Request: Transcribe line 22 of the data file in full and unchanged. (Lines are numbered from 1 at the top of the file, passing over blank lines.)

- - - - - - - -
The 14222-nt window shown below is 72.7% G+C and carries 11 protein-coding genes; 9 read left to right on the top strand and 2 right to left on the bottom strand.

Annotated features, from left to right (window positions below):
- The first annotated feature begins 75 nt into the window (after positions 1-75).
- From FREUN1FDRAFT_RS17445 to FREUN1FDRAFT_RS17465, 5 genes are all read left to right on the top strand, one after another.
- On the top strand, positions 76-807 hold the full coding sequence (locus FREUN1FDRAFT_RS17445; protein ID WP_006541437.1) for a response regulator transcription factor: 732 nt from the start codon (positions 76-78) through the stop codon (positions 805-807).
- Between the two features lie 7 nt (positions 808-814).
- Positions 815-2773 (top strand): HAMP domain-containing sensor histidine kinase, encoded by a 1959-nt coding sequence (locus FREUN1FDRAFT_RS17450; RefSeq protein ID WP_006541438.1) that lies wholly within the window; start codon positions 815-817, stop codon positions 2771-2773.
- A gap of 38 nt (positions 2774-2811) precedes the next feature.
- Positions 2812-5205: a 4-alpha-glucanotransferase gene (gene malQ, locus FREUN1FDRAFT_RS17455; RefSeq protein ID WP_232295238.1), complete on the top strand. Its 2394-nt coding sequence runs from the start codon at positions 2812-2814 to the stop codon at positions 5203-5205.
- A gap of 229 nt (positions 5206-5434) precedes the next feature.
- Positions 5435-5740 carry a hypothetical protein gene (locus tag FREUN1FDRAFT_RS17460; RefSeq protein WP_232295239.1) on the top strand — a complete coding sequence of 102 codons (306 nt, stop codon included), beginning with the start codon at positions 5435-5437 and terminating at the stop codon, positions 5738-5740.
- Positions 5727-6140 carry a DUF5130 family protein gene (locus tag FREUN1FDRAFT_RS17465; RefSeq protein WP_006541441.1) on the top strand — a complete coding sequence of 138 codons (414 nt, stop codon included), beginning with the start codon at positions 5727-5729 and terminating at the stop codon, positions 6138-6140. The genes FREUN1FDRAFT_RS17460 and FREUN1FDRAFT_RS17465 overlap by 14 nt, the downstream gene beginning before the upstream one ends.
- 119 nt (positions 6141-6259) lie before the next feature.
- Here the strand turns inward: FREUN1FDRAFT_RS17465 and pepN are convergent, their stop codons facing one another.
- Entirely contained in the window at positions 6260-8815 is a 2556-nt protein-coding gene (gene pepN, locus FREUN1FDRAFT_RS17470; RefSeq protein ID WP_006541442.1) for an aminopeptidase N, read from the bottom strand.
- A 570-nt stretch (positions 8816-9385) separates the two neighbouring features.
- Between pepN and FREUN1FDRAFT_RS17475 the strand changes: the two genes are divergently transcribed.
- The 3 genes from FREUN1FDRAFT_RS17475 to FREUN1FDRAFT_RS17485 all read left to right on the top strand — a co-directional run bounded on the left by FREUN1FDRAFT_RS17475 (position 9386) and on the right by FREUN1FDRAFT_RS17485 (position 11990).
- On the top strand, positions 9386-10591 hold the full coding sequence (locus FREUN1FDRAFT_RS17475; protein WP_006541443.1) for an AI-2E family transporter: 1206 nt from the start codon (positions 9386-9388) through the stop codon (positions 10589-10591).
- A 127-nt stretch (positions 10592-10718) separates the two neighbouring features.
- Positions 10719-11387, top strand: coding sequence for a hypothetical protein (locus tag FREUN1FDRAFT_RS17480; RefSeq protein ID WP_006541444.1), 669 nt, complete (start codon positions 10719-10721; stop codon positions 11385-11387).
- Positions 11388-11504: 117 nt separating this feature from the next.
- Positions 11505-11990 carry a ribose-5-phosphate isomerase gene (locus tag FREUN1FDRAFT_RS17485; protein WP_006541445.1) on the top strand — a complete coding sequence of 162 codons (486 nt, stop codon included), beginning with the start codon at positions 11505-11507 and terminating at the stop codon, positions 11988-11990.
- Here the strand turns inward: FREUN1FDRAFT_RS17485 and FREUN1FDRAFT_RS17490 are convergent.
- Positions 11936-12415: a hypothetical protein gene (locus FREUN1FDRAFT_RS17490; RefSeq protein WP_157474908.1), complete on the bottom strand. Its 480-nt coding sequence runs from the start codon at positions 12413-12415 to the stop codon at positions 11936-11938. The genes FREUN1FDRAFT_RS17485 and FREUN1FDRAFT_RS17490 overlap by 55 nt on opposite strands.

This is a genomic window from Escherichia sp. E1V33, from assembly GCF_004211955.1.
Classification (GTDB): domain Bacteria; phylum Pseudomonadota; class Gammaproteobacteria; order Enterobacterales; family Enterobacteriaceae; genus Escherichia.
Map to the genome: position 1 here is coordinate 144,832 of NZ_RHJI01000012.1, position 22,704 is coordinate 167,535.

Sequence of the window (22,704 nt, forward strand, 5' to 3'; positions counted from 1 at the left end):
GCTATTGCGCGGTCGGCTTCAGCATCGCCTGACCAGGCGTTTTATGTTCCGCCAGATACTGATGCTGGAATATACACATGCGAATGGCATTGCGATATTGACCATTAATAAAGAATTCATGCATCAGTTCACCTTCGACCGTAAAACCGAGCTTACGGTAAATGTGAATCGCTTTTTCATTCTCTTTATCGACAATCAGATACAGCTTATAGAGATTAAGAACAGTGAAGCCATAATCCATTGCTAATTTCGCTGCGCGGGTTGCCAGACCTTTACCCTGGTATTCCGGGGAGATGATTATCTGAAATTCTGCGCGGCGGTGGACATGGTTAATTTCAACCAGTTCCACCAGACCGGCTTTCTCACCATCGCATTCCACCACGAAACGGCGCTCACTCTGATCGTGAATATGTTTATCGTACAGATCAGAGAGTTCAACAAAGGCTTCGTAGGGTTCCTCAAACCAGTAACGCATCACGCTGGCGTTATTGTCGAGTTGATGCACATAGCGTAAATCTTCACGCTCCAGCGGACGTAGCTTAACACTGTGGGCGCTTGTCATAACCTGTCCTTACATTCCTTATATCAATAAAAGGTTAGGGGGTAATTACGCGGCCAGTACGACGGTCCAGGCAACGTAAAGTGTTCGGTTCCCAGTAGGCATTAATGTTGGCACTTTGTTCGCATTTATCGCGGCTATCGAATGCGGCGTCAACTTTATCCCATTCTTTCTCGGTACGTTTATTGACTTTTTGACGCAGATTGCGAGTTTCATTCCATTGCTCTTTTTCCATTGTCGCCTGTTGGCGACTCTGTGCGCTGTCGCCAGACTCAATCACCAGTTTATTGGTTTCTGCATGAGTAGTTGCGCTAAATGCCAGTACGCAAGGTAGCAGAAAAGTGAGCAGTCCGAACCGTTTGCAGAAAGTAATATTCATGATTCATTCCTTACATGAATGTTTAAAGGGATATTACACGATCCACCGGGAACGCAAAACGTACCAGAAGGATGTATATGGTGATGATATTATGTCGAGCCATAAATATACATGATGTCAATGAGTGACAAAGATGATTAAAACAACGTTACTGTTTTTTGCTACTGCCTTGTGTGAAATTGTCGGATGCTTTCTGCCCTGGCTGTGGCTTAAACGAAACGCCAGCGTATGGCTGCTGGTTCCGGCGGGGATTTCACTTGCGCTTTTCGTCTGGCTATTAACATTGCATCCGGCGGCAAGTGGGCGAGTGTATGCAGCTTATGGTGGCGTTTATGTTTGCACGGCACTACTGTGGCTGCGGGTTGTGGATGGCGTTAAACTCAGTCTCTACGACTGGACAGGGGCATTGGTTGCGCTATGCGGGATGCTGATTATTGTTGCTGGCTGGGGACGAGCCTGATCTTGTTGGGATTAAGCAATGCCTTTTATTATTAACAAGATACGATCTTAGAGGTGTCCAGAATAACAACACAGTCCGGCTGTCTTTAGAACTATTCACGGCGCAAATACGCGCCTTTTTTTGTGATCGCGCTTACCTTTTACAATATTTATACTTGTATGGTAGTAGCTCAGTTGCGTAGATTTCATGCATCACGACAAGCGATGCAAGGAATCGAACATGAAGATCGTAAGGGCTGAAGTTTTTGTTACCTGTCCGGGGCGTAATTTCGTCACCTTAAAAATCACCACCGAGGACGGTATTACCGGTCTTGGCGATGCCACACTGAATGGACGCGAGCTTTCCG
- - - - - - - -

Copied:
- Positions 11388-11504: 117 nt separating this feature from the next.